With about 146 Americans dying of opioid overdoses every day, the National Center on Addiction and Substance Abuse is encouraging states to take the lead on addressing the crisis, and to do so using a public health framework.
The national nonprofit research and policy organization issued a report Wednesday to state policymakers showing ways that states can, and do, attack the opioid epidemic. The organization, staffed by experts in fields includnig substance use and addiction, has been funded by grants from the National Institutes of Health, the national Substance Abuse and Mental Health Services Administration and private and corporate foundations.
Ending the Opioid Crisis: A Practical Guide for State Policymakers, provides examples of successful programs in states nationwide that are grappling with the opioid epidemic.
The center outlines four issues that states must address: Preventing misuse of the drugs, reducing overdose deaths, improving treatment and providing evidence-based care in the criminal justice system.
“You can’t just pick one,” said Lindsey Vuolo, associate director of health law and policy for the New York-based organization and the guide’s lead researcher.
Vuolo said one of the biggest obstacles to ending the epidemic is the bias that people have about addiction, and in particular, opioid addiction.
“Stigma remains the largest barrier to effectively addressing this epidemic,” she said. “Stigma is still pervasive.”
States need to use existing evidence that opioid addiction is a health issue, Vuolo said. And, using that information, they must provide evidence-based solutions to the problem.
That can mean supporting, or providing funding to, medication-assisted treatment programs in communities and in the criminal justice system. “It is the gold standard treatment for treating opioid addiction,” Vuolo said.
In the guide, the addiction center points to several evidence-based programs, including Rhode Island’s use of all FDA-approved medications for those with opioid addiction who are behind bars.
Cincinnati area jails have incorporated medication treatment in some of its jails, at least at the time of addicted inmates’ releases. But none provide all the medications available for opioid addiction.
The report also encourages state programs that promote the use of naloxone, the antidote to opioid overdose.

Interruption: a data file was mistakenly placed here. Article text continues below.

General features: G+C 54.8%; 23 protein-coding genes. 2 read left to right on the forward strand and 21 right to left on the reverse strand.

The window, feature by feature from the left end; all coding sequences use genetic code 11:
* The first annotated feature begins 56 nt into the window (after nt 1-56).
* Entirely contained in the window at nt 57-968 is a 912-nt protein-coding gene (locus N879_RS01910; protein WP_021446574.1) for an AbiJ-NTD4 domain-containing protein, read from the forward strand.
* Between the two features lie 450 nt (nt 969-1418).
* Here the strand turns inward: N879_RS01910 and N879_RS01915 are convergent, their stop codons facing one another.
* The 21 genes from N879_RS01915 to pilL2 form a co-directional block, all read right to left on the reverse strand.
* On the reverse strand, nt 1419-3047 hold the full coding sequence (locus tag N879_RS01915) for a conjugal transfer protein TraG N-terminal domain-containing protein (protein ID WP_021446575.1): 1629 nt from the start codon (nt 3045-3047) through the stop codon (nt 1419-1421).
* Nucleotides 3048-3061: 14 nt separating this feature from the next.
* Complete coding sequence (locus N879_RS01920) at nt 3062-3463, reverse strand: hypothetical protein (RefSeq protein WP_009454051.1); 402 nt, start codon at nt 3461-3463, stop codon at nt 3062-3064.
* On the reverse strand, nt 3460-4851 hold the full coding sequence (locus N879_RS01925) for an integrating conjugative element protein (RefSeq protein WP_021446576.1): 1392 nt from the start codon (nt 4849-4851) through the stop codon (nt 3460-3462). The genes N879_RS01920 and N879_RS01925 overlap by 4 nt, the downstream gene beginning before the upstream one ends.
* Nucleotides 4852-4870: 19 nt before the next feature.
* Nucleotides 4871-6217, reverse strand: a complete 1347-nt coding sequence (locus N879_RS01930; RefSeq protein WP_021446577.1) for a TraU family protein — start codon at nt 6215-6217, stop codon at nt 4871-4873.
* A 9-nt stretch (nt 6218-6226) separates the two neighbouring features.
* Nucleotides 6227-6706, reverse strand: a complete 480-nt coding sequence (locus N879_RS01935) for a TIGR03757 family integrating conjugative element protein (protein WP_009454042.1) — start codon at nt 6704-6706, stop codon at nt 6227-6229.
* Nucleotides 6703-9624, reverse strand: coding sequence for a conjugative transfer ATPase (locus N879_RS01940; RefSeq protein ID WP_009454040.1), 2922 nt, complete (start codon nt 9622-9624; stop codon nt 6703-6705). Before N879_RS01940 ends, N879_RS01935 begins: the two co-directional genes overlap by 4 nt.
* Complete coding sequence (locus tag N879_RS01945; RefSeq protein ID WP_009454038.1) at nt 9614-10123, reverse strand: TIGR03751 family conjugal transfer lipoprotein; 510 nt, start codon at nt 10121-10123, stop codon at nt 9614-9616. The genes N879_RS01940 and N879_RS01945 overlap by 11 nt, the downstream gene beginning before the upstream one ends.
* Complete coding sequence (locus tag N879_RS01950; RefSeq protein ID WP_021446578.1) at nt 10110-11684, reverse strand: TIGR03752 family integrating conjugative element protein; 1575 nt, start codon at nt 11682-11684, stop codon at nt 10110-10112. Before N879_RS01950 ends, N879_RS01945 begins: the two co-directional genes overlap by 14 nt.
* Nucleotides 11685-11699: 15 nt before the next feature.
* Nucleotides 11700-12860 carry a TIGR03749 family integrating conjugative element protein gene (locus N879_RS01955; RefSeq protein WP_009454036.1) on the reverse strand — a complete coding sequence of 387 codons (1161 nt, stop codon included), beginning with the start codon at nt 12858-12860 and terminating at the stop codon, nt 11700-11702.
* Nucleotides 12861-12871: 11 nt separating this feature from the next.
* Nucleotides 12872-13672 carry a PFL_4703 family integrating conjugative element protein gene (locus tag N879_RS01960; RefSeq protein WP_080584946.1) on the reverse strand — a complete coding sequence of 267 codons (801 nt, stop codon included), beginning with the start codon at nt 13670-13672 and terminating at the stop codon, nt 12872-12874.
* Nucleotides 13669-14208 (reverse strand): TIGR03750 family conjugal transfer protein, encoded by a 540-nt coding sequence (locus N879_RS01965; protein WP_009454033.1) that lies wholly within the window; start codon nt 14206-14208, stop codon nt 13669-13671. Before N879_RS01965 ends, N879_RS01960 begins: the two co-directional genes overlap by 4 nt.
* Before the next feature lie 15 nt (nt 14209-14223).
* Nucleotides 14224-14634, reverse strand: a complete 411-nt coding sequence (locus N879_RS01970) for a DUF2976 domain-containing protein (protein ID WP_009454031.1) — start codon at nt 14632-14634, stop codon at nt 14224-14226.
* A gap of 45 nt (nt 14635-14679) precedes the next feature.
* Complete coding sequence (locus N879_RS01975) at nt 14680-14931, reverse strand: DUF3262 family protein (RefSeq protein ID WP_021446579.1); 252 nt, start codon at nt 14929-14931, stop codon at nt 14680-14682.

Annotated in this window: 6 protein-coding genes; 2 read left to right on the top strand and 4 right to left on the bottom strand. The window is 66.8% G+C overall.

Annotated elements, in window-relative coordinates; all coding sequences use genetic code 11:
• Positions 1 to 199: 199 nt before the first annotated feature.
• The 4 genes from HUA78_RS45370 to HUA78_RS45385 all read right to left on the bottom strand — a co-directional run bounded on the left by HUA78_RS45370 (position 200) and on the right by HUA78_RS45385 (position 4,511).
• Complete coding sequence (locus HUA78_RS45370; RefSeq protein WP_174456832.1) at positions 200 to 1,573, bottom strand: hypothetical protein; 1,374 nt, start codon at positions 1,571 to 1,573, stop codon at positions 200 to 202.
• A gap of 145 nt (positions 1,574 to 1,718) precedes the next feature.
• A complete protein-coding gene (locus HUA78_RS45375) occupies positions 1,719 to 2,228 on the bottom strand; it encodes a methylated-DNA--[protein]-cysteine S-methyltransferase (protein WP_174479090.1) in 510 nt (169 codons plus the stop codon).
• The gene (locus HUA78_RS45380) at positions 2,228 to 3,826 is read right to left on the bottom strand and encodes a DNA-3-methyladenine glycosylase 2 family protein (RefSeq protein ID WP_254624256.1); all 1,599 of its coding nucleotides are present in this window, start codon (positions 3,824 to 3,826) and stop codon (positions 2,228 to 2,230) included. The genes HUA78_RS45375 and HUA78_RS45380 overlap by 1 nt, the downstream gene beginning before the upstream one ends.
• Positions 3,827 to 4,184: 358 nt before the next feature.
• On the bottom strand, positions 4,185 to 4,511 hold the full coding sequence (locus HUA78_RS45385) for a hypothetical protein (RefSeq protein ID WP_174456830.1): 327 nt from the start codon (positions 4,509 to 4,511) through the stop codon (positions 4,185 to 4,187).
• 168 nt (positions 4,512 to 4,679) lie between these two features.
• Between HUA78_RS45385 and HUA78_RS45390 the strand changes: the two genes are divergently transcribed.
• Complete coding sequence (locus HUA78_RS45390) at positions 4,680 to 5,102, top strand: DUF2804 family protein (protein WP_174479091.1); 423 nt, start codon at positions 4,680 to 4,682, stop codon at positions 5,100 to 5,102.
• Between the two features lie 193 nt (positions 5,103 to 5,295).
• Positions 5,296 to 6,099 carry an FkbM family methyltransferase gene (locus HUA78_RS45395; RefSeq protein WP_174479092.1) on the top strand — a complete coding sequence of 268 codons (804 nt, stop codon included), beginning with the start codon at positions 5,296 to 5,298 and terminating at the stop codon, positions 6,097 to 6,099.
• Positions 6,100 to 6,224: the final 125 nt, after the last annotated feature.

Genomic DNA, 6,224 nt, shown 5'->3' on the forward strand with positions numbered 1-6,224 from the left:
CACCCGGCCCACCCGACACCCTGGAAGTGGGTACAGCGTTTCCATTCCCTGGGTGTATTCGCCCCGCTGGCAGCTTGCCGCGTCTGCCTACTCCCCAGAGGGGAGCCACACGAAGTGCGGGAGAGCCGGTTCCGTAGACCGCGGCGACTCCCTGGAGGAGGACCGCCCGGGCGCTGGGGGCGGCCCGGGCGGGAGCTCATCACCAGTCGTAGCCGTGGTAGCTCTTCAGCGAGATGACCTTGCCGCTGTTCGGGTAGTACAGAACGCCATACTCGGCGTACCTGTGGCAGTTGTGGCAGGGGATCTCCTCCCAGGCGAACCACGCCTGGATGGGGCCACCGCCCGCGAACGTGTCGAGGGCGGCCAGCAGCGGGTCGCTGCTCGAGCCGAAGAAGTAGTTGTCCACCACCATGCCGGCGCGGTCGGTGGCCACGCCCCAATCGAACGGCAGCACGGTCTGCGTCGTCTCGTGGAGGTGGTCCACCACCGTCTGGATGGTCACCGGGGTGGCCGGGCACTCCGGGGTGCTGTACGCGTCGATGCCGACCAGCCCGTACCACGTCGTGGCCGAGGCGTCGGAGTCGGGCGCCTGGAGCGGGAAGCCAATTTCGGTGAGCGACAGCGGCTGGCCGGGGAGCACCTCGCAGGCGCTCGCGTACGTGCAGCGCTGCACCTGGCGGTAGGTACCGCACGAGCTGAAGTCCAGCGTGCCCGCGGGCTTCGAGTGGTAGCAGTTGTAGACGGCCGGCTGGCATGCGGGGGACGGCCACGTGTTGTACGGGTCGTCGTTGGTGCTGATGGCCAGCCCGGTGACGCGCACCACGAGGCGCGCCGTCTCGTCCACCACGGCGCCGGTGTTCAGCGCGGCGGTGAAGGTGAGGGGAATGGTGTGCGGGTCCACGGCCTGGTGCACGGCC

The center pointed to Ohio’s Project DAWN (Deaths Avoided With Naloxone) as a good program that gets naloxone to those who are at the greatest risk of overdose.
Although it did not make the guide, Hamilton County is beginning a naloxone program that will put thousands of the nasal-spray kits in locations that aren’t currently stocked with the medication.
Vuolo said those who oppose the use of naloxone may not understand it.
It does not encourage heroin use or opioid misuse, she said. The reason people continue to use these drugs after they’re revived is due to changes in the brain that compel them to do so. Avoiding death isn’t a motivator to staying drug-free, Vuolo said. “Death is not a deterrent to people who are addicted.”
What needs to happen post-naloxone revival is treatment, however, Vuolo said. The report applauds several treatment programs across the nation that try to catch users who seek help.
One is a “hub-and-spoke” program in Vermont. The state’s Care Alliance for Opioid Addiction expanded access to medication-assisted treatment with hubs that treat the addicted and provide their counseling and “spokes” reaching out to physicians in the community who can continue treatment after a person is stabilized. Doctors who have other practices can help with addiction treatment but not become overwhelmed.
To help prevent substance misuse, the center points to addiction education and awareness programs, including campaigns that focus on parents – the first line of defense for keeping children safe from substance misuse.
To stop the spread of infectious diseases, the guide recommends starting needle exchange programs. That’s because infections including the hepatitis viruses and HIV can be passed on by sharing needles or getting stuck with a discarded needle.
The report also notes that states should remain vigilant in watching doctors’ prescribing of opioids.
The guide gives a shout-out to Kentucky for its early mandatory use of a prescription data monitoring program, which tracks patients’ prescriptions and who wrote them, helping to end doctor shopping and decrease unnecessary prescribing.
Researchers acknowledged there is a cost that states and communities must bear in getting the opioid crisis under control. It recommends that local governments offset some of those costs with federal funds that have been made available through the Comprehensive Addiction and Recovery and the 21st Century Cures acts.
But Vuolo noted that recognizing addiction as a health condition should also motivate state leaders to provide funding to fix it.
“If there were this many Americans dying per day from any other cause, would we even be considering the cost of the solution?” she asked.
No place is safe from this evil attack.